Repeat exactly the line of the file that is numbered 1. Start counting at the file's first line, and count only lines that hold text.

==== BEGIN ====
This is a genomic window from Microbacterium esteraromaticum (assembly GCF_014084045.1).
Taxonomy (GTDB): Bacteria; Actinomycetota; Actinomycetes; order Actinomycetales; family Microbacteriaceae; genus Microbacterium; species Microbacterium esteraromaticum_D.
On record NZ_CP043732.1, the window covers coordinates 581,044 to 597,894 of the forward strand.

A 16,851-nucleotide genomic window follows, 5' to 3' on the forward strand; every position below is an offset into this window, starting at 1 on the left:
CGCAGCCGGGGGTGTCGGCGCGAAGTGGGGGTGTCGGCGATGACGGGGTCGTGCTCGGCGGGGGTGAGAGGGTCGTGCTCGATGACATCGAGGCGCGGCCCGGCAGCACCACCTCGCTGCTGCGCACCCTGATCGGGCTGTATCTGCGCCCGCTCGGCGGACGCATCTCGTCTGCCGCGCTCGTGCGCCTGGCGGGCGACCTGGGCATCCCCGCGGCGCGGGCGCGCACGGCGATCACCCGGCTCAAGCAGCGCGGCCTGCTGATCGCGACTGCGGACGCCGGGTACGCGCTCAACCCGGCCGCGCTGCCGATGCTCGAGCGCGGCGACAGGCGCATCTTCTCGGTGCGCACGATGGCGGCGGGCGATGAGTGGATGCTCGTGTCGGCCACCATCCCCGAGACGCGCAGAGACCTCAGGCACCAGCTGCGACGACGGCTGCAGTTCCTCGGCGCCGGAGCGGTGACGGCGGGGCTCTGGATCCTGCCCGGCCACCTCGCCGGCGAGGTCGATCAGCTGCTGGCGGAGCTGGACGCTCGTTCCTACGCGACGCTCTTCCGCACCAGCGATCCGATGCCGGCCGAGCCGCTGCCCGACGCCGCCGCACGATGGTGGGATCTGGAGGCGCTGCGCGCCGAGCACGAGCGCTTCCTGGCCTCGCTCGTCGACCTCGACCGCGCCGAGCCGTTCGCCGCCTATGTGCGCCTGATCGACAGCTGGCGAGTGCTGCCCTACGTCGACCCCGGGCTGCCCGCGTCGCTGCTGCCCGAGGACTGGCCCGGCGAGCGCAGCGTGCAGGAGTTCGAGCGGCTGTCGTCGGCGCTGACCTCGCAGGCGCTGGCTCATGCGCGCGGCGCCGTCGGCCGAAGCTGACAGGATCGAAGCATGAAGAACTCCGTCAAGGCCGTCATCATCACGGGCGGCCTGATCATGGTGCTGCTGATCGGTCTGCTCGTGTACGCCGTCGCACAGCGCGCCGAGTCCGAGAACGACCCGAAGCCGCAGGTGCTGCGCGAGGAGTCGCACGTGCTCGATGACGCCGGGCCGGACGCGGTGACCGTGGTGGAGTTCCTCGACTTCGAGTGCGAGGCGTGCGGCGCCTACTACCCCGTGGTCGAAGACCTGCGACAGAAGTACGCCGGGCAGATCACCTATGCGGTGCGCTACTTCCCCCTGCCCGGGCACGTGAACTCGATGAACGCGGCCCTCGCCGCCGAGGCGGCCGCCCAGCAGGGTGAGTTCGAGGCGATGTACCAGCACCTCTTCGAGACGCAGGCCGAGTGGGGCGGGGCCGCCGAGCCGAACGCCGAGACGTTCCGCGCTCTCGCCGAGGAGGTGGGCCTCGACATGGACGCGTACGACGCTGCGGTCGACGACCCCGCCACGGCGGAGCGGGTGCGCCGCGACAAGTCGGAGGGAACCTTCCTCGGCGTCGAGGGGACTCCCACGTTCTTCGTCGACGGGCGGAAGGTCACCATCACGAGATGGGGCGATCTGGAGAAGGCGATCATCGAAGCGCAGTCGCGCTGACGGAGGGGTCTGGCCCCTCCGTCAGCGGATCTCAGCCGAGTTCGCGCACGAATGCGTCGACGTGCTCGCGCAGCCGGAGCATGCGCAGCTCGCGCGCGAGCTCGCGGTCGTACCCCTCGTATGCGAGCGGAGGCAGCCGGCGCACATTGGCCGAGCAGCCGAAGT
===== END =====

This is a genomic window from Microbacterium esteraromaticum (assembly GCF_014084045.1).